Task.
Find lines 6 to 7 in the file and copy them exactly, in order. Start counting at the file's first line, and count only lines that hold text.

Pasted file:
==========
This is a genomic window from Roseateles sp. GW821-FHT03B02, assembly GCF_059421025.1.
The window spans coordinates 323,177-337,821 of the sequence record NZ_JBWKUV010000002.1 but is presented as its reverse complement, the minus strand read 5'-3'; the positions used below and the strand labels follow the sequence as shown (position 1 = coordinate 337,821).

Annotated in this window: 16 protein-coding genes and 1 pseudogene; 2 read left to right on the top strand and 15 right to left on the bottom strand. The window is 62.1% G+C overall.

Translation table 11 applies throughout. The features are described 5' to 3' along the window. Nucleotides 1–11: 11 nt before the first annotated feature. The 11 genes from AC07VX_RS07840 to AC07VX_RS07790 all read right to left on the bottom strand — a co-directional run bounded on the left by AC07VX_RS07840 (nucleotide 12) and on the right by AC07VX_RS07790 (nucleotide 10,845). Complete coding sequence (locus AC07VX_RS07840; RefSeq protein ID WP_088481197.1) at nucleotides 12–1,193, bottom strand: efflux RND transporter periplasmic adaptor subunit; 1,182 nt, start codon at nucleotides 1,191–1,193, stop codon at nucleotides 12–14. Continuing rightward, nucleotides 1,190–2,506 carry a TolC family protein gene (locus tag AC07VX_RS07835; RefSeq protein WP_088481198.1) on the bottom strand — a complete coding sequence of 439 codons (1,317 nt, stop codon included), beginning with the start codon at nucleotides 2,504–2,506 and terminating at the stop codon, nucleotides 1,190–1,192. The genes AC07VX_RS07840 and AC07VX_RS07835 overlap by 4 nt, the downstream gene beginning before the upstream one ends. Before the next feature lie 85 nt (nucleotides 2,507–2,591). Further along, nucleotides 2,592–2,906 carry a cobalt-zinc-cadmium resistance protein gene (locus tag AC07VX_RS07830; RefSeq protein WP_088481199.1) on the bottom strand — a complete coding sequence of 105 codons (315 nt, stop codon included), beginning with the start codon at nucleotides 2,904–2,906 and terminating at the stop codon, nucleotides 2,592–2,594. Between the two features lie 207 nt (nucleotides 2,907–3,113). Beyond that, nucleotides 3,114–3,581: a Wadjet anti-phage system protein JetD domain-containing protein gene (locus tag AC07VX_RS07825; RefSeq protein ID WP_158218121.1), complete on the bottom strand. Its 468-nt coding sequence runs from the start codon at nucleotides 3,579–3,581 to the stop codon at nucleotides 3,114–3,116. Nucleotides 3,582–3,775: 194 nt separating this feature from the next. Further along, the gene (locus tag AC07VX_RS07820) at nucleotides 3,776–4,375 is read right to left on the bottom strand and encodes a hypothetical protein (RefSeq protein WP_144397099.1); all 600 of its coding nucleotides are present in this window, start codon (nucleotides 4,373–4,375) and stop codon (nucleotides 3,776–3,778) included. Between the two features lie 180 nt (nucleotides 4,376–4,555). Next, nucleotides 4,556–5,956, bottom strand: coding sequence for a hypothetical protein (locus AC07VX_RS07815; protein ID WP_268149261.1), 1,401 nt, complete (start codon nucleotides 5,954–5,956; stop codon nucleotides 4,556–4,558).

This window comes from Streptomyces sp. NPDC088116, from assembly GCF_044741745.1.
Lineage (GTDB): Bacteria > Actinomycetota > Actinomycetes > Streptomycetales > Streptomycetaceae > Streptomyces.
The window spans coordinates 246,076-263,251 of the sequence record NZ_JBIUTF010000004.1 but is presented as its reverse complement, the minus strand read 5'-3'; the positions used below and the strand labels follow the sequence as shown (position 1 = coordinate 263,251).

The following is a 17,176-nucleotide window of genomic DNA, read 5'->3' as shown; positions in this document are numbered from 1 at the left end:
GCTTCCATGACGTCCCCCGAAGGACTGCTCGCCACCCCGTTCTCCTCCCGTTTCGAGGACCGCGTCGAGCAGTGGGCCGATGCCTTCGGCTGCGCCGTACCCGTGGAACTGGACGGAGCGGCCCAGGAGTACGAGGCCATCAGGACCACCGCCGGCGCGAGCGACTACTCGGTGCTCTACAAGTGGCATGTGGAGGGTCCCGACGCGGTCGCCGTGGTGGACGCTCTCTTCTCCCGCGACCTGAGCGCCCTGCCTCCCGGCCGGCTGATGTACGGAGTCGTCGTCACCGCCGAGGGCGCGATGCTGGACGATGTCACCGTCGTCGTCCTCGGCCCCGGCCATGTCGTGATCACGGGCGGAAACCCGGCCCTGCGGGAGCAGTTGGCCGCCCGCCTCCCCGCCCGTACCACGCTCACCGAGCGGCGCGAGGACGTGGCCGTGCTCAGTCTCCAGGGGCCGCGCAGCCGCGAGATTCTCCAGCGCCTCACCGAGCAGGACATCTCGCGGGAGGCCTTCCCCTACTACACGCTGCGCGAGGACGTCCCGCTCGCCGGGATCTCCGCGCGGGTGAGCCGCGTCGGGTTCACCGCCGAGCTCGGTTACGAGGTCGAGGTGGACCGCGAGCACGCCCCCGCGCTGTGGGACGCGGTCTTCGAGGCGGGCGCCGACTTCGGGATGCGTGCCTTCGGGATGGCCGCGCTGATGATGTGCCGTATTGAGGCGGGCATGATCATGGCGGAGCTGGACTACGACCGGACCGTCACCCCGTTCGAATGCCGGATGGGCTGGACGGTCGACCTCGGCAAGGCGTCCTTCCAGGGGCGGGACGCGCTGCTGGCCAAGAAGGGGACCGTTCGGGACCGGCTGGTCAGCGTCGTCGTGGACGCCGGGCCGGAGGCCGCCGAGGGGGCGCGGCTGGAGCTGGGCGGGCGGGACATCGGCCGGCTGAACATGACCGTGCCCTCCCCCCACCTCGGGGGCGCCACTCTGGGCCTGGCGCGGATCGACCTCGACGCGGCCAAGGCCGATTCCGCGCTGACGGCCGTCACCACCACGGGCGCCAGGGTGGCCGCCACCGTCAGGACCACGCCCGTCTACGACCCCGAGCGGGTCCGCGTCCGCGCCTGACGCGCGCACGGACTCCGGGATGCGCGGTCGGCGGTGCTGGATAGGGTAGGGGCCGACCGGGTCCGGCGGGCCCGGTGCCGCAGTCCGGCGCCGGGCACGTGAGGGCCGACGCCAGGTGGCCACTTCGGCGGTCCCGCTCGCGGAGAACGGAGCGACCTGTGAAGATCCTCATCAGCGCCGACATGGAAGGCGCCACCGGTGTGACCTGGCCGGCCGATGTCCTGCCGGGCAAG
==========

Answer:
Lineage (GTDB): Bacteria > Actinomycetota > Actinomycetes > Streptomycetales > Streptomycetaceae > Streptomyces.
The window spans coordinates 246,076-263,251 of the sequence record NZ_JBIUTF010000004.1 but is presented as its reverse complement, the minus strand read 5'-3'; the positions used below and the strand labels follow the sequence as shown (position 1 = coordinate 263,251).